September 17, 2020

Ceno-Tea – An Experiment with Ancient Water


by Dan Robertson

We all know that water is an essential component of our tea drinking experience. No matter how much care or effort goes into the manufacture of the leaves we use, the water we brew them in gets the final say on how everything comes out. There is however, no accounting for preferences in taste. If you are used to hard water then you may like tea brewed in it. In Kolkata, where much of India’s teas are tasted and evaluated by large tea brokers and agents, the water is relatively soft.

On a recent trip to the Rivera Maya for a top-secret tea mission (stay tuned for more on this when the time comes), I learned about the famous cenotes of the Yucatan peninsula. If you have yet to learn about this topic first hand, it is a very interesting feature of the native geology. Without getting too technical, a cenote is an underground cavern or cave that has been eroded over millions of years. Many are filled with fresh water, some so deep and extensive that one can scuba dive through miles of the subterranean rivers. It is estimated that there are more than 6000 cenotes in the Yucatan.

Not all are filled with water. Some are caves caused by the surface collapsing into a sinkhole. On one excursion, I was guided to a few smaller ones by friend Alberto Rivero, owner of the La Chula Hacienda in Paamul. Playing in them since childhood, Alberto explained how they were used by the Mayan people and that the water from the cenotes was their source for precious fresh water.   Being the crazy tea man that I am, I wondered what tea would taste like if brewed in this water. Eventually, I asked if it was safe. Alberto assured me that it was safe and that the water was quite clear. So, I collected some from the little pool that we found and took it back to the hacienda.  In the daylight, I could see that it was indeed quite clear with no particles or visible organic matter floating around. As the water has been filtered through the limestone rock, I expected it to be a bit hard.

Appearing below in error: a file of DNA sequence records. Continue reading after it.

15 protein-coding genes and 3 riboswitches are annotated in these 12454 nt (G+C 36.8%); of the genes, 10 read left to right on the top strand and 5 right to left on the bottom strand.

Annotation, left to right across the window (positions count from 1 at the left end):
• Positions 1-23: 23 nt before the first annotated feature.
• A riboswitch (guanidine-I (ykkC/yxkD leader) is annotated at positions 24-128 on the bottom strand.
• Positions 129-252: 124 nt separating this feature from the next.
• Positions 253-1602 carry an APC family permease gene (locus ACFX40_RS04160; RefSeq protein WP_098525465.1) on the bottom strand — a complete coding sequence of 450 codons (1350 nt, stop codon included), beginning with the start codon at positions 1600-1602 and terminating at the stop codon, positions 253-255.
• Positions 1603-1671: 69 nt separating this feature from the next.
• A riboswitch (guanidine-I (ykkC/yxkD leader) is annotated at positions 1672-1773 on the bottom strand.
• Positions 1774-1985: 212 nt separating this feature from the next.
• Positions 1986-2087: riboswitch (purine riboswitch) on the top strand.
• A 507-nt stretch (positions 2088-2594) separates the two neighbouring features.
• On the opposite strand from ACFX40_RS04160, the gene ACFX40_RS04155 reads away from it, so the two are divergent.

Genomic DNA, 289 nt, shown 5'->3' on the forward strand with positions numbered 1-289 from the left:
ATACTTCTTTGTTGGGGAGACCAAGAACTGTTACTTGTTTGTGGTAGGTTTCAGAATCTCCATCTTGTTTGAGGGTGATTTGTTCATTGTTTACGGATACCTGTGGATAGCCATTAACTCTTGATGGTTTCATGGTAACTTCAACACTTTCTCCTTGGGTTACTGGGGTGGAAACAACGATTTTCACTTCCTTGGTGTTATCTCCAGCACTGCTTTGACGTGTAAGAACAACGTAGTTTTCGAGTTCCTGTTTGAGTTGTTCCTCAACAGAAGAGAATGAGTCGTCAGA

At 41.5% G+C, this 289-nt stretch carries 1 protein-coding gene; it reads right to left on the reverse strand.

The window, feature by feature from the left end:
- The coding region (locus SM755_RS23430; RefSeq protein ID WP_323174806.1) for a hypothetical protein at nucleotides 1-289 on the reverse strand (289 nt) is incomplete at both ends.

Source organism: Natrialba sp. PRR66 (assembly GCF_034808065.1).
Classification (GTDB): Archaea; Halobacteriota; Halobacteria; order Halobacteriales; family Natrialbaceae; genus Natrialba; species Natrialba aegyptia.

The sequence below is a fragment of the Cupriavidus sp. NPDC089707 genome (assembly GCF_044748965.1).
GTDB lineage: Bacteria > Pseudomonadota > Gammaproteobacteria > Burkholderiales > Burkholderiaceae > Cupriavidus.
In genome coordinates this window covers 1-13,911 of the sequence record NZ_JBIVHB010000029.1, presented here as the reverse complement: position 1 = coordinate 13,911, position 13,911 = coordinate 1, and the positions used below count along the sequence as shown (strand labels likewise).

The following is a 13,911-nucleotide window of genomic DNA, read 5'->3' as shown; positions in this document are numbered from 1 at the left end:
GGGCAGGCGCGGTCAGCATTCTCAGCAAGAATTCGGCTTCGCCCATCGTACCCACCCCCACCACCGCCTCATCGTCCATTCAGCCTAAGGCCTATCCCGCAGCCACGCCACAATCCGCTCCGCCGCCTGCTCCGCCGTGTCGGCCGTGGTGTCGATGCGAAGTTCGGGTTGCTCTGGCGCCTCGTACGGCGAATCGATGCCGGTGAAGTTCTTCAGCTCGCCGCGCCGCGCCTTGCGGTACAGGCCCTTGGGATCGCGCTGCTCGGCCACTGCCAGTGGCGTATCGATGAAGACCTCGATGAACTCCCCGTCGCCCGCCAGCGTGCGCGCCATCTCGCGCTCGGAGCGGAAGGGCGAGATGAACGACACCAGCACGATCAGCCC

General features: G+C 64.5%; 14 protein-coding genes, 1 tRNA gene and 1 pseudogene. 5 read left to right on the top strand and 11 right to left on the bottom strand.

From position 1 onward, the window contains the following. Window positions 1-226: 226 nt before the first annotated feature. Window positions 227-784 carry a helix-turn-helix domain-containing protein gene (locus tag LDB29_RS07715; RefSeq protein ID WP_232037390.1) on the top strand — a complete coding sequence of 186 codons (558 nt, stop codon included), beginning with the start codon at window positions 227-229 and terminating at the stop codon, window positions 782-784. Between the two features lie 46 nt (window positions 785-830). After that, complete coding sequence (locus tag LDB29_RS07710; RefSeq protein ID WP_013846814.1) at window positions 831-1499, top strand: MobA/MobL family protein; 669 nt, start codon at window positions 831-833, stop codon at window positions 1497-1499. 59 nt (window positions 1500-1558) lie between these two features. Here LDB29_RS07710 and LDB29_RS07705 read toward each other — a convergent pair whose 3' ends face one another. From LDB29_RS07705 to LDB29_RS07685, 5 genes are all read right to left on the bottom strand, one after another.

The following day I set up a table and my traveling gaiwan set in a nice spot by the beach. I boiled the water then let it cool to about 170 F. The tea I wanted to try is a personal favorite of mine, the Kenya Hand-Rolled, a tea which the factory calls a white tea but it is clearly a black tea. ( I’ve tasted

this tea in Japan, India and China and I brought some along on this sojourn so it seemed a likely candidate. The taste is light but full and has both fruity and floral notes. The aroma is similarly complex. Using short brewing times and a bit more leaf, it really brings out the layers of each infusion.

The Yorkshire Tea company (among others) makes a tea blend specifically for hard water. On their website it states that, “Hard water … has filtered through rocks, like limestone, picking up calcium and minerals on the way. So the water is ‘denser’ and creates more residues caused by polyphenols in tea reacting with calcium.” Hard water can reveal flaws or undesirable elements in the tea so there can be something to learn by testing a tea in hard water.

I am happy to confirm their assertions. Although a bit disappointed that the taste of one of my favorite teas did not amaze me, I could still tell it was that tea, albeit a bit flat and not as ebullient in its flavor. The color was still bright, though a bit darker than I’m used to. The aroma, I’m pleased to say was still as indicative of this special tea as always. This reminded me to remember to appreciate the fragrance of the leaves in addition to the infusion. So, while I’m still in love with the Riviera Maya and the Yucatan cenotes, I think I’ll use a different water the next time I make this tea. “On the rocks” has a different (more concrete) meaning now rather than just ice cubes in my glass of tea. Agrrgh. Sorry for the bad pun but I couldn’t resist.